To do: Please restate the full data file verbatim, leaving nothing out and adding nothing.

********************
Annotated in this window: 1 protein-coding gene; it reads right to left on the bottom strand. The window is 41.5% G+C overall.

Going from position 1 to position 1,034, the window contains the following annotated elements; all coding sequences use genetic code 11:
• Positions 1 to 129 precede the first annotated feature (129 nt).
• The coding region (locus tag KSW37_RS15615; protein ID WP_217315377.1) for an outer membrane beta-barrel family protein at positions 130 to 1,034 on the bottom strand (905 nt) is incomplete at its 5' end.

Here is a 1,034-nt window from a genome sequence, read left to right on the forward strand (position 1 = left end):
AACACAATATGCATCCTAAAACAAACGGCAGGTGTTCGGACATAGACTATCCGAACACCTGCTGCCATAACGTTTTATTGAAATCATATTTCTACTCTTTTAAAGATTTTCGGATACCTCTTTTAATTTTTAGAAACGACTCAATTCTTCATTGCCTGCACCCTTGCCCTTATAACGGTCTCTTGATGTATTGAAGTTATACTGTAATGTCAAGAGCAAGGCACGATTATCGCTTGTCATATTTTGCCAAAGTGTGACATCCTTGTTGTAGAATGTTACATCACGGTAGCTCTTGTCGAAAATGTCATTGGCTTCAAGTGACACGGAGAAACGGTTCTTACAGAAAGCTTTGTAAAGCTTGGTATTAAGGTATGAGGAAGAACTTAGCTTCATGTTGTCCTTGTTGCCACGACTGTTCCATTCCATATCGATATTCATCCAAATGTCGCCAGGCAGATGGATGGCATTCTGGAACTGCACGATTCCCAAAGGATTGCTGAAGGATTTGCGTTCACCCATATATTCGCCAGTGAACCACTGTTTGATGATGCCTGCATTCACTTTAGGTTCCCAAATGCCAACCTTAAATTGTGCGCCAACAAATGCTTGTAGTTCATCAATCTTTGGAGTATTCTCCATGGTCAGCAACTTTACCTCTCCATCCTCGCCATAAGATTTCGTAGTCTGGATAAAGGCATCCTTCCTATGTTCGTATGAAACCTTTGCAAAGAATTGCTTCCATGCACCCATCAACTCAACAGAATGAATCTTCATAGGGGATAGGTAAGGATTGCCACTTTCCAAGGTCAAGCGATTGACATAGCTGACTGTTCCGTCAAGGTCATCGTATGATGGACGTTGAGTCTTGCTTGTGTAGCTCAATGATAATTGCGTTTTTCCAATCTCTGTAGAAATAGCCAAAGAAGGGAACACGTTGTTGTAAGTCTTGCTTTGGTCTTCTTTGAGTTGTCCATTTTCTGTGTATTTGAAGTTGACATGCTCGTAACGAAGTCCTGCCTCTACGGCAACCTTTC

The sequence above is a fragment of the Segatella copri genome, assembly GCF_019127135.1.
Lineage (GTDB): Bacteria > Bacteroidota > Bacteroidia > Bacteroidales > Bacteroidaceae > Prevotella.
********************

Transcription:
Annotated in this window: 1 protein-coding gene; it reads right to left on the bottom strand. The window is 41.5% G+C overall.

Going from position 1 to position 1,034, the window contains the following annotated elements; all coding sequences use genetic code 11:
• Positions 1 to 129 precede the first annotated feature (129 nt).
• The coding region (locus tag KSW37_RS15615; protein ID WP_217315377.1) for an outer membrane beta-barrel family protein at positions 130 to 1,034 on the bottom strand (905 nt) is incomplete at its 5' end.

Here is a 1,034-nt window from a genome sequence, read left to right on the forward strand (position 1 = left end):
AACACAATATGCATCCTAAAACAAACGGCAGGTGTTCGGACATAGACTATCCGAACACCTGCTGCCATAACGTTTTATTGAAATCATATTTCTACTCTTTTAAAGATTTTCGGATACCTCTTTTAATTTTTAGAAACGACTCAATTCTTCATTGCCTGCACCCTTGCCCTTATAACGGTCTCTTGATGTATTGAAGTTATACTGTAATGTCAAGAGCAAGGCACGATTATCGCTTGTCATATTTTGCCAAAGTGTGACATCCTTGTTGTAGAATGTTACATCACGGTAGCTCTTGTCGAAAATGTCATTGGCTTCAAGTGACACGGAGAAACGGTTCTTACAGAAAGCTTTGTAAAGCTTGGTATTAAGGTATGAGGAAGAACTTAGCTTCATGTTGTCCTTGTTGCCACGACTGTTCCATTCCATATCGATATTCATCCAAATGTCGCCAGGCAGATGGATGGCATTCTGGAACTGCACGATTCCCAAAGGATTGCTGAAGGATTTGCGTTCACCCATATATTCGCCAGTGAACCACTGTTTGATGATGCCTGCATTCACTTTAGGTTCCCAAATGCCAACCTTAAATTGTGCGCCAACAAATGCTTGTAGTTCATCAATCTTTGGAGTATTCTCCATGGTCAGCAACTTTACCTCTCCATCCTCGCCATAAGATTTCGTAGTCTGGATAAAGGCATCCTTCCTATGTTCGTATGAAACCTTTGCAAAGAATTGCTTCCATGCACCCATCAACTCAACAGAATGAATCTTCATAGGGGATAGGTAAGGATTGCCACTTTCCAAGGTCAAGCGATTGACATAGCTGACTGTTCCGTCAAGGTCATCGTATGATGGACGTTGAGTCTTGCTTGTGTAGCTCAATGATAATTGCGTTTTTCCAATCTCTGTAGAAATAGCCAAAGAAGGGAACACGTTGTTGTAAGTCTTGCTTTGGTCTTCTTTGAGTTGTCCATTTTCTGTGTATTTGAAGTTGACATGCTCGTAACGAAGTCCTGCCTCTACGGCAACCTTTC

The sequence above is a fragment of the Segatella copri genome, assembly GCF_019127135.1.
Lineage (GTDB): Bacteria > Bacteroidota > Bacteroidia > Bacteroidales > Bacteroidaceae > Prevotella.